Film directors in the US have reached a contract deal with film and TV studios after five days of negotiations, the Hollywood directors' union said.
Writers are demanding payment for TV shows and films sold online
It could put pressure on striking writers to end their 10-week walkout.
The Writers Guild of America (WGA) has been on strike since November over "residuals" - royalties for work distributed online or on DVD.
The dispute has brought to a standstill the production of nearly all TV comedy and drama shows.
Their writers' strike has already forced the Golden Globe film and TV awards to be scaled back to a news conference after actors said they would not cross the WGA picket line.
The tentative agreement between the Directors Guild of America (DGA) and the Alliance of Motion Picture and Television Producers follows just five days of formal talks.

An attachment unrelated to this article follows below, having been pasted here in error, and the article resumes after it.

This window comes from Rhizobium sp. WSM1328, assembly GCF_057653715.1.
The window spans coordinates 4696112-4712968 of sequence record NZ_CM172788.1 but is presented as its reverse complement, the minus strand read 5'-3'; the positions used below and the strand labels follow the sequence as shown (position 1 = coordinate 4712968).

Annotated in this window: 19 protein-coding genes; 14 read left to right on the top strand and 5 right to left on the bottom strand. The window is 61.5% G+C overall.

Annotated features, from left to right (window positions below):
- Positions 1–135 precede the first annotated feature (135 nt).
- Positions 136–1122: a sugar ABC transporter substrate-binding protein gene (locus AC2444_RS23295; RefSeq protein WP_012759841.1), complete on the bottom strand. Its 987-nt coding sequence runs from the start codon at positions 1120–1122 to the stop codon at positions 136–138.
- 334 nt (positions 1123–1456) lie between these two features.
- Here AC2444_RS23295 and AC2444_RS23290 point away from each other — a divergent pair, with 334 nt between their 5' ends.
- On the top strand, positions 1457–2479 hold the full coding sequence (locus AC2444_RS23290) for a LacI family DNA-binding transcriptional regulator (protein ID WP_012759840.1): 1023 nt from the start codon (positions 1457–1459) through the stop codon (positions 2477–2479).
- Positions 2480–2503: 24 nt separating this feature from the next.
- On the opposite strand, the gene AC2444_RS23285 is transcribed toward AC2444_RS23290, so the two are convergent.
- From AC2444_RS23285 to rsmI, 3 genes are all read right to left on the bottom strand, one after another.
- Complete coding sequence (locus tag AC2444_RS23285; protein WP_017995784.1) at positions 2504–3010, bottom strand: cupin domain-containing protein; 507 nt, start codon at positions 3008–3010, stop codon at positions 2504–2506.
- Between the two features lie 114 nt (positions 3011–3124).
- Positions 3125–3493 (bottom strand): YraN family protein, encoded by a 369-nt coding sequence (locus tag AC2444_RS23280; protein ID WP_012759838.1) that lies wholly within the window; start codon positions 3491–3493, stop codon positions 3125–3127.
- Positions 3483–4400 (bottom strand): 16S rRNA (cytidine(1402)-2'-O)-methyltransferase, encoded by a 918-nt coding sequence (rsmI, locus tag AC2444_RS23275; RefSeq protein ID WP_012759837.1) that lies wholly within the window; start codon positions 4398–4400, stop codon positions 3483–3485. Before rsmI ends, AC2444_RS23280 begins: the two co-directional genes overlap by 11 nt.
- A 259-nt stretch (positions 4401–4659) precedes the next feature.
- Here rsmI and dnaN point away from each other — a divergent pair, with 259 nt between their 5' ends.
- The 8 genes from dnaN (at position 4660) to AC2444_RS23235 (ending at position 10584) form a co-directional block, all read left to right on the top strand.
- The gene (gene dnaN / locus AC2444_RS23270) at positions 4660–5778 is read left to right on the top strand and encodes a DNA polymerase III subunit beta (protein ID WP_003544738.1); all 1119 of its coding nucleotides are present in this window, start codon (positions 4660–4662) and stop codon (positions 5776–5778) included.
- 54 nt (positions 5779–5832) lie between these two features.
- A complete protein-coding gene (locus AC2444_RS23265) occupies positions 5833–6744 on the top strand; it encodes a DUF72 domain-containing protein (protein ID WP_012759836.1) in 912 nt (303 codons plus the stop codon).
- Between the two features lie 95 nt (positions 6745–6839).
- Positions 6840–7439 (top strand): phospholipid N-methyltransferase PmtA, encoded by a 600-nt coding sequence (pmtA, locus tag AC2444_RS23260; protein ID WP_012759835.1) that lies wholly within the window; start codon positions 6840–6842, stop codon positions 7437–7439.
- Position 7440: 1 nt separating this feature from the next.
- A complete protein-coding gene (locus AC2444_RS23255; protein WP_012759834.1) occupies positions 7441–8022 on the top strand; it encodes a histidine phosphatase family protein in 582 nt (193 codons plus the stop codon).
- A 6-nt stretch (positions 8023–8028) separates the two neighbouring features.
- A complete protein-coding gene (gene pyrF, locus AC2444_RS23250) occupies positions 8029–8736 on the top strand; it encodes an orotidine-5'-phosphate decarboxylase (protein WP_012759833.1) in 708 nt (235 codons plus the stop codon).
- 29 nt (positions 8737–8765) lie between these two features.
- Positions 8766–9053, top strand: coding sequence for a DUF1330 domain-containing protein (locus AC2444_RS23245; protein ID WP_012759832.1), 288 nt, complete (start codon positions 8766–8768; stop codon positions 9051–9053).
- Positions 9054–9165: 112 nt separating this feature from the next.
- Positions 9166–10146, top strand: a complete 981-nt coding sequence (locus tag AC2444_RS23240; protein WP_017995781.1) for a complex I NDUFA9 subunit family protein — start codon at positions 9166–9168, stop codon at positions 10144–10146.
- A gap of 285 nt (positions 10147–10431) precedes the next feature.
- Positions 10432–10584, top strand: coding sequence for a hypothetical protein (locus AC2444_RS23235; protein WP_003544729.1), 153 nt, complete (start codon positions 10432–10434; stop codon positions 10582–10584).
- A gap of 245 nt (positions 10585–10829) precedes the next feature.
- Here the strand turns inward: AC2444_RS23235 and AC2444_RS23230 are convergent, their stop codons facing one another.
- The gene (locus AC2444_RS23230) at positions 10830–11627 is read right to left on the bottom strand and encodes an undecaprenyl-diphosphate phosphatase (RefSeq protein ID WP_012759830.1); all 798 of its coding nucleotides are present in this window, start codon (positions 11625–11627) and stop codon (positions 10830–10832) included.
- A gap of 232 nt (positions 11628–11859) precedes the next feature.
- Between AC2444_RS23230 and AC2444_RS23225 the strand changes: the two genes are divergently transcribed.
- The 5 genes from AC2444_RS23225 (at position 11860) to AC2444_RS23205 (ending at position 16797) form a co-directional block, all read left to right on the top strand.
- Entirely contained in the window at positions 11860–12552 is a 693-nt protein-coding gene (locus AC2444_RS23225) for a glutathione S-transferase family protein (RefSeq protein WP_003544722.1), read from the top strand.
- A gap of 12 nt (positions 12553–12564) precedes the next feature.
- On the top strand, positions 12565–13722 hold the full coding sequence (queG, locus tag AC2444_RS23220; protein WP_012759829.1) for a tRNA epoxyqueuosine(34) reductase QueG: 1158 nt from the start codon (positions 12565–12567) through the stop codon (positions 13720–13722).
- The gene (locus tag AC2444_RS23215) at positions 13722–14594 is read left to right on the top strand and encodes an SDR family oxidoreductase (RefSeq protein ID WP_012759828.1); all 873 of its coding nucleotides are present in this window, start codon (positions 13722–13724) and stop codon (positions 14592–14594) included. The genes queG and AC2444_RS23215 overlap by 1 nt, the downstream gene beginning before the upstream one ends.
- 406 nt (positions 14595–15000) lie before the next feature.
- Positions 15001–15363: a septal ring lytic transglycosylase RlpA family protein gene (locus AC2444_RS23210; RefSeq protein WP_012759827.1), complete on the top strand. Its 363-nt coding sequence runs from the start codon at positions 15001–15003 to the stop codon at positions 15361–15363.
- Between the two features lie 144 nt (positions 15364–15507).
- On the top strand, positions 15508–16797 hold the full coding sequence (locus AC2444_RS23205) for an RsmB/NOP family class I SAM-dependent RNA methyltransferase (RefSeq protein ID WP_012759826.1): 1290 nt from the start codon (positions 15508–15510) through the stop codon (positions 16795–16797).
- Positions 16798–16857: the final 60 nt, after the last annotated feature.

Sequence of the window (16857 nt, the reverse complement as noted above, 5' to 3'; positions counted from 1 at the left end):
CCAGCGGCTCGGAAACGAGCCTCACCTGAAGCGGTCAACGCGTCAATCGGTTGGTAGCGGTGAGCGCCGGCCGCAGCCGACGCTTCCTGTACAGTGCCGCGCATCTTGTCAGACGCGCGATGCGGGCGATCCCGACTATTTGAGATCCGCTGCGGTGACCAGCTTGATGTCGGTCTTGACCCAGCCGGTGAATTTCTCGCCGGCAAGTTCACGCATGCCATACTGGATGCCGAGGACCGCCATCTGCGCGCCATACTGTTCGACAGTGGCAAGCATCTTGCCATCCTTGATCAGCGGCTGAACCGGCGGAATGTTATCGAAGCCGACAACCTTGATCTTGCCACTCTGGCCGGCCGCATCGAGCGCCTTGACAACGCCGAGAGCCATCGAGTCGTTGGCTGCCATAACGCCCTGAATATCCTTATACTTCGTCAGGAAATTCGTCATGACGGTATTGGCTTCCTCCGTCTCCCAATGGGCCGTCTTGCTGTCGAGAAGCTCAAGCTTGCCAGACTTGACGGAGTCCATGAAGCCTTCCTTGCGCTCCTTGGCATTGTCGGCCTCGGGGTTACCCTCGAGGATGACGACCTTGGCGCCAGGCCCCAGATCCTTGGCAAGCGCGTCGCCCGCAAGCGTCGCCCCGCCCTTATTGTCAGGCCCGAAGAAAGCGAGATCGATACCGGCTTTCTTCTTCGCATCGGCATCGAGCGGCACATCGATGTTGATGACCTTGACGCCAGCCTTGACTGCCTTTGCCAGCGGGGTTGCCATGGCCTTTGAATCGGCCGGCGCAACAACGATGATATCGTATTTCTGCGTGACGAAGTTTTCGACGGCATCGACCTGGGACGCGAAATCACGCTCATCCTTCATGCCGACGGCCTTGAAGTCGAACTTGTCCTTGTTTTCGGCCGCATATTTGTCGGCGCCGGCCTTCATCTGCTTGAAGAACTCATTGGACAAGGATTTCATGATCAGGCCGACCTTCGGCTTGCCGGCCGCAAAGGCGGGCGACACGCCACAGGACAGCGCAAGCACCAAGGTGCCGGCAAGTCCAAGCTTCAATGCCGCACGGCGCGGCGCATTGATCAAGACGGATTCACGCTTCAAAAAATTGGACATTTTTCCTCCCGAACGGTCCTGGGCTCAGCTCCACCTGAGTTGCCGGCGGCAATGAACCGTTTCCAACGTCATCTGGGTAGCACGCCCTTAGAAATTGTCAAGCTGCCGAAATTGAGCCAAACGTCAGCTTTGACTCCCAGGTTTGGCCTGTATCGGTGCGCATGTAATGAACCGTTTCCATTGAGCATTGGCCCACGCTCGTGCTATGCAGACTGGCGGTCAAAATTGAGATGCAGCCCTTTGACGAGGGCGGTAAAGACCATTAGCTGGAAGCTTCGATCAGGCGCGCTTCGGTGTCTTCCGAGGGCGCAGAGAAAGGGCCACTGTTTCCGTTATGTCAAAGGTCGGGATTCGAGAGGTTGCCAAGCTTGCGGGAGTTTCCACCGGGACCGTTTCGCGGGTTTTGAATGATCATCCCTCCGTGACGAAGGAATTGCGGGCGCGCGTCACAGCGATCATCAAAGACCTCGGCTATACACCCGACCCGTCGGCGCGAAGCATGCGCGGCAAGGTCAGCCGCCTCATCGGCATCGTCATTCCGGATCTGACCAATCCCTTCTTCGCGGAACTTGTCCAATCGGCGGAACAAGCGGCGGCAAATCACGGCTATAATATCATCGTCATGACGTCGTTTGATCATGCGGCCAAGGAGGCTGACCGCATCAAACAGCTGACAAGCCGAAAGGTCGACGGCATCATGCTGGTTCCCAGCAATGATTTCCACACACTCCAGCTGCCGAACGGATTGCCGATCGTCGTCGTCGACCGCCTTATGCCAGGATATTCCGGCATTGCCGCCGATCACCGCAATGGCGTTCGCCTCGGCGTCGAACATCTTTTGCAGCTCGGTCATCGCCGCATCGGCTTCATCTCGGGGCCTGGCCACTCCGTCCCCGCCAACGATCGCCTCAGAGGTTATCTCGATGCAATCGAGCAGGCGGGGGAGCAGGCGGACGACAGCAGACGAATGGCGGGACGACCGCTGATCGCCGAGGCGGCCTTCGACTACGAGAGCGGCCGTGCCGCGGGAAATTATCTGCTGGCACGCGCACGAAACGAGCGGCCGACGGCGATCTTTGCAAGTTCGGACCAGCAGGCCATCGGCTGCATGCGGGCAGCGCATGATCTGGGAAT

"Two words describe this agreement: groundbreaking and substantial," said the chairman of the DGA's negotiating team, Gil Cates. "There are no rollbacks of any kind."
Among other things, the deal includes a formula for royalties paid for internet downloads - which essentially doubles the rate which is currently paid.
It also establishes rates for material which is streamed on the internet.
Leaders of the WGA welcomed the talks but said they would resist any industry effort to force screenwriters to accept a deal which they considered unsatisfactory.